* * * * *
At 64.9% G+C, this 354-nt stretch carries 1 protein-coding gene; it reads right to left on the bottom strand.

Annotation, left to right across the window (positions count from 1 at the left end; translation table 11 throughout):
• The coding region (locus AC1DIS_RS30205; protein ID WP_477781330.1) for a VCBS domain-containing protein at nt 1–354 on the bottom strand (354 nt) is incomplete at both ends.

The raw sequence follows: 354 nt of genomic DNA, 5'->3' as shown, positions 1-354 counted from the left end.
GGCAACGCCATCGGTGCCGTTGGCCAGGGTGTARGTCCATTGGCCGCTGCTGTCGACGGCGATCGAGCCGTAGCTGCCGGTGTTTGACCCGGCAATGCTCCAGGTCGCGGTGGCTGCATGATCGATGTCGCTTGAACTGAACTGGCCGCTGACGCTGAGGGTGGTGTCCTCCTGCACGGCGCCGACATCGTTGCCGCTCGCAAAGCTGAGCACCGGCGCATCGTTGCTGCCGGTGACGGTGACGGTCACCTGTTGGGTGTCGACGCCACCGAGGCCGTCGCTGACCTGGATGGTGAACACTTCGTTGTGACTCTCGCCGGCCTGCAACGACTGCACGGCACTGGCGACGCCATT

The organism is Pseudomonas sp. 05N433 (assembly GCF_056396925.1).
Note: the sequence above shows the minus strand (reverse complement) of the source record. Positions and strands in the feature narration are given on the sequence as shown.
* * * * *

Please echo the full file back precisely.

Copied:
At 64.9% G+C, this 354-nt stretch carries 1 protein-coding gene; it reads right to left on the bottom strand.

Annotation, left to right across the window (positions count from 1 at the left end; translation table 11 throughout):
• The coding region (locus AC1DIS_RS30205; protein ID WP_477781330.1) for a VCBS domain-containing protein at nt 1–354 on the bottom strand (354 nt) is incomplete at both ends.

The raw sequence follows: 354 nt of genomic DNA, 5'->3' as shown, positions 1-354 counted from the left end.
GGCAACGCCATCGGTGCCGTTGGCCAGGGTGTARGTCCATTGGCCGCTGCTGTCGACGGCGATCGAGCCGTAGCTGCCGGTGTTTGACCCGGCAATGCTCCAGGTCGCGGTGGCTGCATGATCGATGTCGCTTGAACTGAACTGGCCGCTGACGCTGAGGGTGGTGTCCTCCTGCACGGCGCCGACATCGTTGCCGCTCGCAAAGCTGAGCACCGGCGCATCGTTGCTGCCGGTGACGGTGACGGTCACCTGTTGGGTGTCGACGCCACCGAGGCCGTCGCTGACCTGGATGGTGAACACTTCGTTGTGACTCTCGCCGGCCTGCAACGACTGCACGGCACTGGCGACGCCATT

The organism is Pseudomonas sp. 05N433 (assembly GCF_056396925.1).
Note: the sequence above shows the minus strand (reverse complement) of the source record. Positions and strands in the feature narration are given on the sequence as shown.